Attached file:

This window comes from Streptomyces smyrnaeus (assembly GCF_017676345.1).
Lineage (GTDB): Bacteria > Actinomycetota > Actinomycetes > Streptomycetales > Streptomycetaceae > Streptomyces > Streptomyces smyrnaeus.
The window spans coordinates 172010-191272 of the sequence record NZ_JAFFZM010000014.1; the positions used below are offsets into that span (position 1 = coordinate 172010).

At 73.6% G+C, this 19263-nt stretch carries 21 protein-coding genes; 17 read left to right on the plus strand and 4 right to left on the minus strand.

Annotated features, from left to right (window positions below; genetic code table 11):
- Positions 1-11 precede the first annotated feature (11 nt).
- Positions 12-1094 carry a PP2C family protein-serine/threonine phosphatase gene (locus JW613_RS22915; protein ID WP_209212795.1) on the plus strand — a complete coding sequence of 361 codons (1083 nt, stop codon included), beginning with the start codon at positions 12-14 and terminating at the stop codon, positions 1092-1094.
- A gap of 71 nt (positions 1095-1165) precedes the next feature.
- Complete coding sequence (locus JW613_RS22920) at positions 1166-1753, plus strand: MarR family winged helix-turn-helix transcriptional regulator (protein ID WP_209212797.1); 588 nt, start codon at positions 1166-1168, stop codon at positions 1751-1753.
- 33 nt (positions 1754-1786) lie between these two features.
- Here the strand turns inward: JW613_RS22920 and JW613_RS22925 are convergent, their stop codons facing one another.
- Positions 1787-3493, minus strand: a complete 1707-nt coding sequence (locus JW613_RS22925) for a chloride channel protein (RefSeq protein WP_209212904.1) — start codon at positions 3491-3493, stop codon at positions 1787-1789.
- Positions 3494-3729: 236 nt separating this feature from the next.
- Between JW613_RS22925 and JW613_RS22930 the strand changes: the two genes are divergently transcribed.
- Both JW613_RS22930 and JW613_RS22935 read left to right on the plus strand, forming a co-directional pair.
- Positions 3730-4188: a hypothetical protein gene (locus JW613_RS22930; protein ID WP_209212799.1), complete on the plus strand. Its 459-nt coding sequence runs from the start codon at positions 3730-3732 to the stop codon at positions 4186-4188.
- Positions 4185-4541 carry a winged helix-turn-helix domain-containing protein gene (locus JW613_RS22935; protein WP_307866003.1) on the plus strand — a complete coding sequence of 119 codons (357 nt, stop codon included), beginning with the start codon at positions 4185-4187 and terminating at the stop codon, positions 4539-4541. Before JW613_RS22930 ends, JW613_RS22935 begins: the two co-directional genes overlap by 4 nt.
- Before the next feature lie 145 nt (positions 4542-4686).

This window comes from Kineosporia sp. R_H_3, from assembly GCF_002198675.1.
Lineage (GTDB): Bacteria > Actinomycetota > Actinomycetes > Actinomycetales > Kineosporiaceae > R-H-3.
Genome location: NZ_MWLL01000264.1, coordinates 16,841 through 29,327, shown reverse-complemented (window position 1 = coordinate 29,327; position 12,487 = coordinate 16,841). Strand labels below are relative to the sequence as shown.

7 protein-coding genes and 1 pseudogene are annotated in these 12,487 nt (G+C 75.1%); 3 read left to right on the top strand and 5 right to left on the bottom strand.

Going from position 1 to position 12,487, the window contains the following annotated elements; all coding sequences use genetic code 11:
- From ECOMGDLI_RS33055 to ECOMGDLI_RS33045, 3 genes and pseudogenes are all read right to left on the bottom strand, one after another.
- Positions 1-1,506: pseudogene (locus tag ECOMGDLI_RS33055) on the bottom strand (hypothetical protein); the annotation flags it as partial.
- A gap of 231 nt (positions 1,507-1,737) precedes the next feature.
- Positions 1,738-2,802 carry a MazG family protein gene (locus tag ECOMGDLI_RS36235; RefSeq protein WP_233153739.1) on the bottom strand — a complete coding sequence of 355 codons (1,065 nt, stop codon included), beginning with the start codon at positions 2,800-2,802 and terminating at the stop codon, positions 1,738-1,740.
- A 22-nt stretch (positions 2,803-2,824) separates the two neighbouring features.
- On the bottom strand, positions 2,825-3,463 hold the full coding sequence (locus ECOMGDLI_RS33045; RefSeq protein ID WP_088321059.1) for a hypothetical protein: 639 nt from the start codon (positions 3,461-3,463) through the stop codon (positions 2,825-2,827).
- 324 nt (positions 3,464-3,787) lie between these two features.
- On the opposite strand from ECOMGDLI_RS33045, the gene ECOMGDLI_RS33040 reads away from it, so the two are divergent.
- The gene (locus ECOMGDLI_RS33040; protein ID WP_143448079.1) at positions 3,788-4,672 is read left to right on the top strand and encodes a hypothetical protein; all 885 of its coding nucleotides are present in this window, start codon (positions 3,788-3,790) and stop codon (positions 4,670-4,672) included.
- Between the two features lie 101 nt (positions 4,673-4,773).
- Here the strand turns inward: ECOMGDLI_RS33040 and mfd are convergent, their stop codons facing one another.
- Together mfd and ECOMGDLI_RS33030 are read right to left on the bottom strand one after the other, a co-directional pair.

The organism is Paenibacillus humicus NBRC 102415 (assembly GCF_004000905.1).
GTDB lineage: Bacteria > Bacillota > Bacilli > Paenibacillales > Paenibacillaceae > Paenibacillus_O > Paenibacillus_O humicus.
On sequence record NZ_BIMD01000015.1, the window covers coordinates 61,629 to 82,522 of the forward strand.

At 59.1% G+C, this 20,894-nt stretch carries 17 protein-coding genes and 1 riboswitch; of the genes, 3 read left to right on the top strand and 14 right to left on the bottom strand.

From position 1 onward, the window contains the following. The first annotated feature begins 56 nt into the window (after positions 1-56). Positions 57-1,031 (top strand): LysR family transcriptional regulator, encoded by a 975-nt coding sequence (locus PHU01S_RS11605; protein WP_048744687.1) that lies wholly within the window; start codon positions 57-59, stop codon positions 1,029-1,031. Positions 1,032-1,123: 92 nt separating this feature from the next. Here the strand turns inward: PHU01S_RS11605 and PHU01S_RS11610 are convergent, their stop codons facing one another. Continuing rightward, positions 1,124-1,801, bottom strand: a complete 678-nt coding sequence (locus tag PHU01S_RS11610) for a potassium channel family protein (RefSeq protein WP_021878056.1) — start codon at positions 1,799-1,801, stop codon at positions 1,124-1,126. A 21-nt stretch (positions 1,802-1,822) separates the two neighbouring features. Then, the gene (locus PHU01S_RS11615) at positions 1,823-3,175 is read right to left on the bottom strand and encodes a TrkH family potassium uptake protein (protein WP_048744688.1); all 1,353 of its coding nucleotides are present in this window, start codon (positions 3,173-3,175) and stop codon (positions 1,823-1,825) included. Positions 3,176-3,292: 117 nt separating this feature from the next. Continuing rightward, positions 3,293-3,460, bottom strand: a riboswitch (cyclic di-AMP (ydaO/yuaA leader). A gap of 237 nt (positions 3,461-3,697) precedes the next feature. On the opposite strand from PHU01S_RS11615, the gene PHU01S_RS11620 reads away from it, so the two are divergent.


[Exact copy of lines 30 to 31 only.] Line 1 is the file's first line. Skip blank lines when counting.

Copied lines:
- 324 nt (positions 3,464-3,787) lie between these two features.
- On the opposite strand from ECOMGDLI_RS33045, the gene ECOMGDLI_RS33040 reads away from it, so the two are divergent.